“We don’t have a lot of options right now in terms of paying down these pensions,” Zane said, noting the county is supporting legal efforts to expand public employers’ power to enact pension reforms.

“If we could get a crack in that California Rule, it will give us more options in negotiating with our union employees,” she said.

Supervisors endorsed a new policy Tuesday to implement recurring accelerated payments toward the retirement system’s unfunded liability. The unfunded obligations total nearly $708 million, including almost $380 million in outstanding pension obligation bonds.

SEIU Local 1021, the county’s largest union, is “perfectly willing to sit down and talk about options,” said Joel Evans-Fudem, president of the Sonoma County chapter. But Evans-Fudem doesn’t think any major pension changes should be part of the union’s next contract. Negotiations are scheduled to start next month.

Already, the county and labor groups are eyeing the 2023 expiration of extra payments employees agreed to in order to help fund the enhanced benefits from the early 2000s. Those increased payments — about 3 percent of employees’ pay — are being made even by staff members hired beginning in 2013, when a lower retirement benefit tier took effect.

Evans-Fudem said he’s willing to look at extending the 3 percent payments and “what to do with that money.”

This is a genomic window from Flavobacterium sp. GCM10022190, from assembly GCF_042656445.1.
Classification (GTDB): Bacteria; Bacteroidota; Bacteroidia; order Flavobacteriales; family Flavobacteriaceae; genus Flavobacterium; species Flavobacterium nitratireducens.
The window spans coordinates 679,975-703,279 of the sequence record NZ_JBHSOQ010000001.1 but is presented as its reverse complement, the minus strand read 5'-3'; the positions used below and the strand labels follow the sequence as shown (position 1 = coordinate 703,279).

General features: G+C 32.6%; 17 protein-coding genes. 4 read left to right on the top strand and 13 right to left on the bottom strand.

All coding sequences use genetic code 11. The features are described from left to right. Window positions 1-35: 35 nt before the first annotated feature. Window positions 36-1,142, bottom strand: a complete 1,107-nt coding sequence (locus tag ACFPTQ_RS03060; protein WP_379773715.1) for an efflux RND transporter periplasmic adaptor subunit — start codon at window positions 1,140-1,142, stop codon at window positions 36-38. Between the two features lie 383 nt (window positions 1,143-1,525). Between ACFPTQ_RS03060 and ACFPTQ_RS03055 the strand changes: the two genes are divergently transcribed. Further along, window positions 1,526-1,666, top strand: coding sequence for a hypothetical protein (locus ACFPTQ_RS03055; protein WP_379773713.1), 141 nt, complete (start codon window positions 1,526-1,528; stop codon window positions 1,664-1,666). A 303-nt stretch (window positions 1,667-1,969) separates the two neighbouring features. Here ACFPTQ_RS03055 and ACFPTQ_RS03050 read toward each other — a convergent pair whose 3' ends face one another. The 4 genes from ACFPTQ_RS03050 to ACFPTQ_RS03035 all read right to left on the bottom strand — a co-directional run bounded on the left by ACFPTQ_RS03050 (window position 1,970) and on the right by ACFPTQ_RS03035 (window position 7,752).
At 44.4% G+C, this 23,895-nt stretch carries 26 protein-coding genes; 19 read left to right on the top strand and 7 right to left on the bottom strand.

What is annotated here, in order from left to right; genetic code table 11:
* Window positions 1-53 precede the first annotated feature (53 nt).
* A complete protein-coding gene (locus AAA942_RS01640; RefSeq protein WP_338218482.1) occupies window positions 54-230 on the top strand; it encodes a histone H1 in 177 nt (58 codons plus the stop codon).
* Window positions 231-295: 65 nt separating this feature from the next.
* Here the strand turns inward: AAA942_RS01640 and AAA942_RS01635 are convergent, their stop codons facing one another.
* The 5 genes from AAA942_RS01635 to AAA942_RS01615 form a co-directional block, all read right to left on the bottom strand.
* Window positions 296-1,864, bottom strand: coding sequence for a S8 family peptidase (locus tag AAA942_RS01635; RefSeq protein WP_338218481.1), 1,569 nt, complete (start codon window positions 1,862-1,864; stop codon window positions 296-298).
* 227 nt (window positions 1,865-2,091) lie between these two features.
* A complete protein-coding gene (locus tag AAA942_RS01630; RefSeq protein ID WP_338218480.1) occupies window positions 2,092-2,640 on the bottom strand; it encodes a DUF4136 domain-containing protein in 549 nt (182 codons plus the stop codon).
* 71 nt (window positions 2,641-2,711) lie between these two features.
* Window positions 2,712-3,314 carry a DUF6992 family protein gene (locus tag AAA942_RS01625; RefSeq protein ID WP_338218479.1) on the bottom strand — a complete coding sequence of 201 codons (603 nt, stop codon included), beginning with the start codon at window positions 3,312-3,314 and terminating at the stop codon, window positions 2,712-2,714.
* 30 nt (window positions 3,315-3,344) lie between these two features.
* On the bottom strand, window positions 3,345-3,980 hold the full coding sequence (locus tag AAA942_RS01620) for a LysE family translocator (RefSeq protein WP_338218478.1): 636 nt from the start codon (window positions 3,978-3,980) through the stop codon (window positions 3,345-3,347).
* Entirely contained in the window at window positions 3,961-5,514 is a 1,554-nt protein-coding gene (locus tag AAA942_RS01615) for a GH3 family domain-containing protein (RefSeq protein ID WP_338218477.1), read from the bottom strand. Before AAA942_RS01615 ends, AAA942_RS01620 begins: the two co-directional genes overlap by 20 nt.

“I’m already used to paying it,” he said. “It would not be a new hit to my take home if I continued to pay it and somehow it made my pension benefit better.”

Jack Atkin, a member of the pension reform advisory panel the county created last year, said the county’s ultimate goal should be creating a hybrid retirement plan that mixes pension-style defined benefits with 401(k)-style defined contributions. State law prevents the county from creating such a plan, so supervisors agreed to support legislative changes that would allow them to create one.

“Under the current law, the only tool in the county toolbox is to bargain for higher contributions,” said Atkin, a former leader of the Sonoma County Taxpayers’ Association. “But it would be better if employees were to cooperate with the county and help support legislation to support a hybrid plan.”

Evans-Fudem does not support a hybrid plan, which he thinks would shift too much risk onto employees.

Meanwhile, a lawsuit filed against the county by retired Santa Rosa attorney George Luke seeking to roll back the enhanced pension benefits granted in the early 2000s continues to make its way through the legal system. A Sonoma County Superior Court judge rejected the suit, but Luke is advancing his fight at the appellate court level.

A previous version of this article incorrectly said a Sonoma County Superior Court judge rejected the claims raised by a lawsuit filed against the county by retired Santa Rosa attorney George Luke. The judge rejected the suit but did not rule on the claims it raised.

You can reach Staff Writer J.D. Morris at 707-521-5337 or jd.morris@pressdemocrat.com. On Twitter @thejdmorris.